How To Be A Proofreader Without A Degree
Think you need an English degree to make money proofreading? Think again.
The essential skills you need as a proofreader aren’t ones that can be acquired from years at school.
The truth is you don’t need a degree to be a proofreader.
I’m going to reveal why you don’t need a degree or diploma, as well as what qualities and skills you truly need to succeed as a proofreader.
No Special Certificate Required
When a writer is finished writing, they’ll look over their work until they feel ready for a proofreader to take it on and polish it. This means that any substantial issues have already been dealt with. If the project is from a publishing house then it’s already passed through the hands of a developmental editor, line editor and copy editor.
Tackling issues such as timeline, story arc, character development and copyright issues is not a proofreader’s responsibility.
The truth is, you don’t need a special certificate or diploma in proofreading to apply for jobs or start working as a proofreader. Heck, you don’t even need a degree to work in publishing anymore.
Proofreaders Come From Different Backgrounds
I don’t have an English degree and I’ve been a successful proofreader for 14 years. In university I studied media and communications, after which I attended a post-graduate program in book and magazine publishing.
Over the years I’ve supplemented my editing knowledge through courses, books and online resources. I’ve also learned a lot from working with other editors who’ve been very generous with their knowledge. It’s important to always be learning.
Many of my proofreading and editing friends come from various backgrounds and most of them don’t have English degrees, either. They have degrees, diplomas and certificates in history, anthropology, film, philosophy and marketing, to name a few.
Studying in a post-secondary capacity gives you more exposure to different levels of language use, and forces you to learn how to write, but you can definitely pursue a career as a proofreader with a high school diploma as your foundation. You would just have to take classes to develop your skills.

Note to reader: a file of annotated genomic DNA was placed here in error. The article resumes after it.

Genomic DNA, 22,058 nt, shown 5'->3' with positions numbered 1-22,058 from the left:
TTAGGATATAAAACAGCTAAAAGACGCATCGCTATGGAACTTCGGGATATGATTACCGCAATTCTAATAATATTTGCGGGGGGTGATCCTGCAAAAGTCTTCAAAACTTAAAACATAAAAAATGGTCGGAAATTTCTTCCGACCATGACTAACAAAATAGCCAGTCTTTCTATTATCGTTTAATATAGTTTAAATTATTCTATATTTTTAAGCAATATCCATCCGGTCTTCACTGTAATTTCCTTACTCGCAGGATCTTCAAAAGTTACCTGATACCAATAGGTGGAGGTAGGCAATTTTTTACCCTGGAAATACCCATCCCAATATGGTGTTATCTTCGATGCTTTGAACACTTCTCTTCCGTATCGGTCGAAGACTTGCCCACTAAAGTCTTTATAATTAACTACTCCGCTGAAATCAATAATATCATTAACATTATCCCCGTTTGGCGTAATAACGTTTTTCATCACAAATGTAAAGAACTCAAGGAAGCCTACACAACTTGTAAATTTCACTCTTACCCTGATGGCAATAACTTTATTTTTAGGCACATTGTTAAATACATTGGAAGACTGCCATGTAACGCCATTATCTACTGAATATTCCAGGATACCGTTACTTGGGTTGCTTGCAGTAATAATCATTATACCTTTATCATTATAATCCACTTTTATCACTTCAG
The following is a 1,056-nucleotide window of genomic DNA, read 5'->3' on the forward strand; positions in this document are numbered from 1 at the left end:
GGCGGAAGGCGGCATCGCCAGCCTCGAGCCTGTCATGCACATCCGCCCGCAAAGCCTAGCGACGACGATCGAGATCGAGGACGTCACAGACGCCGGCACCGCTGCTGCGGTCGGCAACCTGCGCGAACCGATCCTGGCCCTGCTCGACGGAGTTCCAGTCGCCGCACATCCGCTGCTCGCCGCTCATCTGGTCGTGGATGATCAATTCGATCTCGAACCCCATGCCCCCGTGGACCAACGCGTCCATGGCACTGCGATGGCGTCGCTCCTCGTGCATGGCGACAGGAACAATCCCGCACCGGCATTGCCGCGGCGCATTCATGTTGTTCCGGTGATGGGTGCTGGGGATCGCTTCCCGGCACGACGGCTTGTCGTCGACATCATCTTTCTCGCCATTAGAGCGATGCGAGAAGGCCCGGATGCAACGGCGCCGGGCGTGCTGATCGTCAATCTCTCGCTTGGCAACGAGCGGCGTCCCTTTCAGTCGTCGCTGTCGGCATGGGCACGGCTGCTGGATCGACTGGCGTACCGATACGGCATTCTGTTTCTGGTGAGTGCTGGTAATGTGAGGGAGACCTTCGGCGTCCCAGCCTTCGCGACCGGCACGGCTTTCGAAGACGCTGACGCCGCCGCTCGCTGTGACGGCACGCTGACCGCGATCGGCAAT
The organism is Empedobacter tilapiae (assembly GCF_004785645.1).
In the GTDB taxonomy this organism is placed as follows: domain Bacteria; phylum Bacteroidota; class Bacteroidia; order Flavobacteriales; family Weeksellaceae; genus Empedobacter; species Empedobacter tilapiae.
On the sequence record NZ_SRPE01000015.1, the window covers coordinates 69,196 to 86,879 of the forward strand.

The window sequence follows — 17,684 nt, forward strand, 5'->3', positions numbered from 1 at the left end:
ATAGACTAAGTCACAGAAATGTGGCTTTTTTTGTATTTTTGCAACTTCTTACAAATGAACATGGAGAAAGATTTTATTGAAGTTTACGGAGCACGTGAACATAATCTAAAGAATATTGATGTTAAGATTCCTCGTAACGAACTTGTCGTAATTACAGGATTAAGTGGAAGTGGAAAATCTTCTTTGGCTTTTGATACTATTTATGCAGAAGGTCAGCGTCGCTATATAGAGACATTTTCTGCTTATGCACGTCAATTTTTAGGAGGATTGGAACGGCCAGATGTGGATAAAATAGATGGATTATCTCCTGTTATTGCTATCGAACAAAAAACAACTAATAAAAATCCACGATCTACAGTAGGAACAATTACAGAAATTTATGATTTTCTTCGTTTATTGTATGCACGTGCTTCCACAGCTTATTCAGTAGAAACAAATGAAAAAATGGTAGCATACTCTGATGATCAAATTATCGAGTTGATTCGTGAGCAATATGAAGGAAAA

Below, I outline the “must haves” that every proofreader should have. These skills are essential in propelling you forward and can determine if you can make it as a proofreader.
Before we start, I want to let you know that I’m holding a FREE workshop webinar on how to proofread blog post and books. It’s going to be jam-packed with info and I’ll be sharing over 15 years’ experience and insight! You can sign up for it in the box below:
The Must Haves
1. Must Have A Great Command Of English
While you don’t need an English degree to become a proofreader, you must have a great command of the English language. This means you can recognize bad grammar, and can correct basic spelling and punctuation mistakes off the top of your head.
If you want to see how your skills rate try our proofreading test that’s based on common mistakes found in a lot of content.
2. Must Love To Read
You may think this is a no-brainer, but you have to seriously love reading because, obviously, you read. A lot. Proofreading involves a lot of reading and rereading of material because you want to make sure you catch everything.
Have you ever started reading a book and stopped at some point because you just couldn’t get into it? That’s what proofreading can be like sometimes, except you can’t put the book/project down and walk away.
I’ll be honest, some jobs can be engaging and interesting, while other stuff can be dry and painfully boring. This is when your ingrained respect for words will kick in and rescue you. In fact, you might want to try my free intro course to see if proofreading could be for you.
3. Must Have An Eye For Detail
No degree in the world is going to teach you how to notice the details. Your talent for noticing the small and inconsistent things are going to be your biggest tool as a proofreader.
While you can rely on checklists, it’s also possible to develop a fine eye for detail with a lot of practice. The ability to notice the small things will help you catch issues with confusables (words that get easily confused, like “affect” and “effect”), formatting, graphics and consistency.
4. Must Have Self-Control
Why is self-control important for a proofreader? Because we MUST preserve the writer’s voice and respect their style preferences.